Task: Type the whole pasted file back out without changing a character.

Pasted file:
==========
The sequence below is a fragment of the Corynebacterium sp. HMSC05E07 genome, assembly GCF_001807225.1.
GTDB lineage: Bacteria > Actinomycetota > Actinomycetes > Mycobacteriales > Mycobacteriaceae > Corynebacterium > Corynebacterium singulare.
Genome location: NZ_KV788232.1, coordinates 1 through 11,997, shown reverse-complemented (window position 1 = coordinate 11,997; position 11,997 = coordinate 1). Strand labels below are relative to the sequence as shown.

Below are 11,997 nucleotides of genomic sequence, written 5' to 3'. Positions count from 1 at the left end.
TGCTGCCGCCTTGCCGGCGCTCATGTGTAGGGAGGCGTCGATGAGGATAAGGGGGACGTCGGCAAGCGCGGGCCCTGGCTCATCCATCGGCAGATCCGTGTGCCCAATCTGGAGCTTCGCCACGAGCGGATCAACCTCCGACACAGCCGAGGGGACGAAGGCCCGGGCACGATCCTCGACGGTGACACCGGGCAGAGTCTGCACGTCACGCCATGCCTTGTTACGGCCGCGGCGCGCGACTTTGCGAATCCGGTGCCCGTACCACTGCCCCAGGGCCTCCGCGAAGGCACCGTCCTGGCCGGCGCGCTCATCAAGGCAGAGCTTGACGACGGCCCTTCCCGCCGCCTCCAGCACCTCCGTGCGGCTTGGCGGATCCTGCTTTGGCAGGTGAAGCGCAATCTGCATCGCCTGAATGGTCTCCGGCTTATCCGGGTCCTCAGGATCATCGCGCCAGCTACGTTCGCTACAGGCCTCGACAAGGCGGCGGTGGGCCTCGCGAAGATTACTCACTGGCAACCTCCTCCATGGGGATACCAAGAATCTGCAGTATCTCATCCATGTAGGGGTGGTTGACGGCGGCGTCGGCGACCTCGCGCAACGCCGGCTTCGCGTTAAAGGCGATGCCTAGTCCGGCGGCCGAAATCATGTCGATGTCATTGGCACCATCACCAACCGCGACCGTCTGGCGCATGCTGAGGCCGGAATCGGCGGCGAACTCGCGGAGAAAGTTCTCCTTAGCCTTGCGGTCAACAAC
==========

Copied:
The sequence below is a fragment of the Corynebacterium sp. HMSC05E07 genome, assembly GCF_001807225.1.
GTDB lineage: Bacteria > Actinomycetota > Actinomycetes > Mycobacteriales > Mycobacteriaceae > Corynebacterium > Corynebacterium singulare.
Genome location: NZ_KV788232.1, coordinates 1 through 11,997, shown reverse-complemented (window position 1 = coordinate 11,997; position 11,997 = coordinate 1). Strand labels below are relative to the sequence as shown.

Below are 11,997 nucleotides of genomic sequence, written 5' to 3'. Positions count from 1 at the left end.
TGCTGCCGCCTTGCCGGCGCTCATGTGTAGGGAGGCGTCGATGAGGATAAGGGGGACGTCGGCAAGCGCGGGCCCTGGCTCATCCATCGGCAGATCCGTGTGCCCAATCTGGAGCTTCGCCACGAGCGGATCAACCTCCGACACAGCCGAGGGGACGAAGGCCCGGGCACGATCCTCGACGGTGACACCGGGCAGAGTCTGCACGTCACGCCATGCCTTGTTACGGCCGCGGCGCGCGACTTTGCGAATCCGGTGCCCGTACCACTGCCCCAGGGCCTCCGCGAAGGCACCGTCCTGGCCGGCGCGCTCATCAAGGCAGAGCTTGACGACGGCCCTTCCCGCCGCCTCCAGCACCTCCGTGCGGCTTGGCGGATCCTGCTTTGGCAGGTGAAGCGCAATCTGCATCGCCTGAATGGTCTCCGGCTTATCCGGGTCCTCAGGATCATCGCGCCAGCTACGTTCGCTACAGGCCTCGACAAGGCGGCGGTGGGCCTCGCGAAGATTACTCACTGGCAACCTCCTCCATGGGGATACCAAGAATCTGCAGTATCTCATCCATGTAGGGGTGGTTGACGGCGGCGTCGGCGACCTCGCGCAACGCCGGCTTCGCGTTAAAGGCGATGCCTAGTCCGGCGGCCGAAATCATGTCGATGTCATTGGCACCATCACCAACCGCGACCGTCTGGCGCATGCTGAGGCCGGAATCGGCGGCGAACTCGCGGAGAAAGTTCTCCTTAGCCTTGCGGTCAACAAC